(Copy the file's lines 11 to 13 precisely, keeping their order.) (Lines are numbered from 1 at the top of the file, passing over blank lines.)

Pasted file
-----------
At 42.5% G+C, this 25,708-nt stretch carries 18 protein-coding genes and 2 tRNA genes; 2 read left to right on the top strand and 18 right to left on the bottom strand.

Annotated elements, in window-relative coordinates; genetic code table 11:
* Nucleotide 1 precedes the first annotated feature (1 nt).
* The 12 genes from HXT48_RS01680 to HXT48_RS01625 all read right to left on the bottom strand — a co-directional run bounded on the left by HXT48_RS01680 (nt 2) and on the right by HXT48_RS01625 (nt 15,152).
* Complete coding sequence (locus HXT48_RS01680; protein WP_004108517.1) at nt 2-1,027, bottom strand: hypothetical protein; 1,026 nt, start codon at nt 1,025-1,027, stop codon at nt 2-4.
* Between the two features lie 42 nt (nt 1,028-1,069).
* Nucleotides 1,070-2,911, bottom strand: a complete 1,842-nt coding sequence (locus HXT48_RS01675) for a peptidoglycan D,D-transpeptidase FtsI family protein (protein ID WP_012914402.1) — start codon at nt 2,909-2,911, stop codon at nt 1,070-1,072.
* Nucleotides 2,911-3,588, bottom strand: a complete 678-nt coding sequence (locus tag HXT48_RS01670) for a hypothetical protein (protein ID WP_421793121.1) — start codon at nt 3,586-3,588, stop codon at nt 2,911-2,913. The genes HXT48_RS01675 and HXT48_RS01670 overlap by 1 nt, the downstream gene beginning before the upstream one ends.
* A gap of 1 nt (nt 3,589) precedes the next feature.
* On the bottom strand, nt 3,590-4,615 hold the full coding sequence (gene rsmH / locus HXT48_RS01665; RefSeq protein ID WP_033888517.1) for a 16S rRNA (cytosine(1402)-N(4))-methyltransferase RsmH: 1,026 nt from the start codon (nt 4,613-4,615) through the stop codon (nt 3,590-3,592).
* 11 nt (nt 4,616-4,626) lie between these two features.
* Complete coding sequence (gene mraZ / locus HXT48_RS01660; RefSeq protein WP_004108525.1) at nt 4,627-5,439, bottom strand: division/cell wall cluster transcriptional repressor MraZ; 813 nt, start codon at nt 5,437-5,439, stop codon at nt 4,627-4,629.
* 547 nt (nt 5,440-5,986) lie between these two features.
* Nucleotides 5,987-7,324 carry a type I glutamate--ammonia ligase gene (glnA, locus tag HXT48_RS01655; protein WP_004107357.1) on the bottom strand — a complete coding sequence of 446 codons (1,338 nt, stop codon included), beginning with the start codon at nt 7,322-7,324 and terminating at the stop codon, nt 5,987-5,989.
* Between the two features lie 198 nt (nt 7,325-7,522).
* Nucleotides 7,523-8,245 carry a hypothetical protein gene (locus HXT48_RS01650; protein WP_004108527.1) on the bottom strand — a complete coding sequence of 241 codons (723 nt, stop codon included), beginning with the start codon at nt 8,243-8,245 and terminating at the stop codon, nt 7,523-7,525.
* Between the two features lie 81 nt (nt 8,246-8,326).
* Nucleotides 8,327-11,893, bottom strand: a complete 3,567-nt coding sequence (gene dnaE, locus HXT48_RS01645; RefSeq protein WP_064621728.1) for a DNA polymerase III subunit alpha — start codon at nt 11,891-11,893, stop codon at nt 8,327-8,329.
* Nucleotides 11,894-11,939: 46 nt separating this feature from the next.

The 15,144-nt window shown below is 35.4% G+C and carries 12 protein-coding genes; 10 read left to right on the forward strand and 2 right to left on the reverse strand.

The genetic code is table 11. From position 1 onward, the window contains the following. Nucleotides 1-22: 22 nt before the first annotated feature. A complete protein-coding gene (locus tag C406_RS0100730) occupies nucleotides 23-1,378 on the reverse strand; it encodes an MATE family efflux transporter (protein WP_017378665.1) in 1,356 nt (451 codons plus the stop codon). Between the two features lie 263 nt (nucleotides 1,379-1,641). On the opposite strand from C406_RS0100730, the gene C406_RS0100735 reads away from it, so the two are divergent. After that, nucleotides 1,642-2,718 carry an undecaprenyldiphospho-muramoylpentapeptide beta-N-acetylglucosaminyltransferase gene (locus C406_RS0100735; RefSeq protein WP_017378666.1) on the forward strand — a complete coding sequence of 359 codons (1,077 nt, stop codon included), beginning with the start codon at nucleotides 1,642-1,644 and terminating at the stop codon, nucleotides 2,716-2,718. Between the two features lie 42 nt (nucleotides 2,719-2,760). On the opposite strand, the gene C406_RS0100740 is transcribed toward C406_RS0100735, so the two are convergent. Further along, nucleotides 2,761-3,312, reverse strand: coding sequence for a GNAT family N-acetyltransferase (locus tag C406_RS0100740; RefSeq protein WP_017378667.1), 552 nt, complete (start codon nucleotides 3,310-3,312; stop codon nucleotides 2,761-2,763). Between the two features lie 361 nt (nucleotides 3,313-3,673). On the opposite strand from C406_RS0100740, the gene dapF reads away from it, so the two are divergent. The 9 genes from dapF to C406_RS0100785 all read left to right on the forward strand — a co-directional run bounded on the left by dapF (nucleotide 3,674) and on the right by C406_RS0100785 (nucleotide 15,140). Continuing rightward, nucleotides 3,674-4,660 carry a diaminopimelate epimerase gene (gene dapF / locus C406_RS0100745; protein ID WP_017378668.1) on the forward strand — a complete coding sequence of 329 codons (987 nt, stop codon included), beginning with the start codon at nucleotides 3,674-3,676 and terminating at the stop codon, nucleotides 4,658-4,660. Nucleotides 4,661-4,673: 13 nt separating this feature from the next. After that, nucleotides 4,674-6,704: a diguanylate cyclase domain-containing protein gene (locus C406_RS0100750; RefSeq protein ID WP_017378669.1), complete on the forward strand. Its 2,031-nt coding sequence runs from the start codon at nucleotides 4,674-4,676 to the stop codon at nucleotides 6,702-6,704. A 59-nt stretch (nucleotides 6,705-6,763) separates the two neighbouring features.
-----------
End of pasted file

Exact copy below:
* 11 nt (nt 4,616-4,626) lie between these two features.
* Complete coding sequence (gene mraZ / locus HXT48_RS01660; RefSeq protein WP_004108525.1) at nt 4,627-5,439, bottom strand: division/cell wall cluster transcriptional repressor MraZ; 813 nt, start codon at nt 5,437-5,439, stop codon at nt 4,627-4,629.
* 547 nt (nt 5,440-5,986) lie between these two features.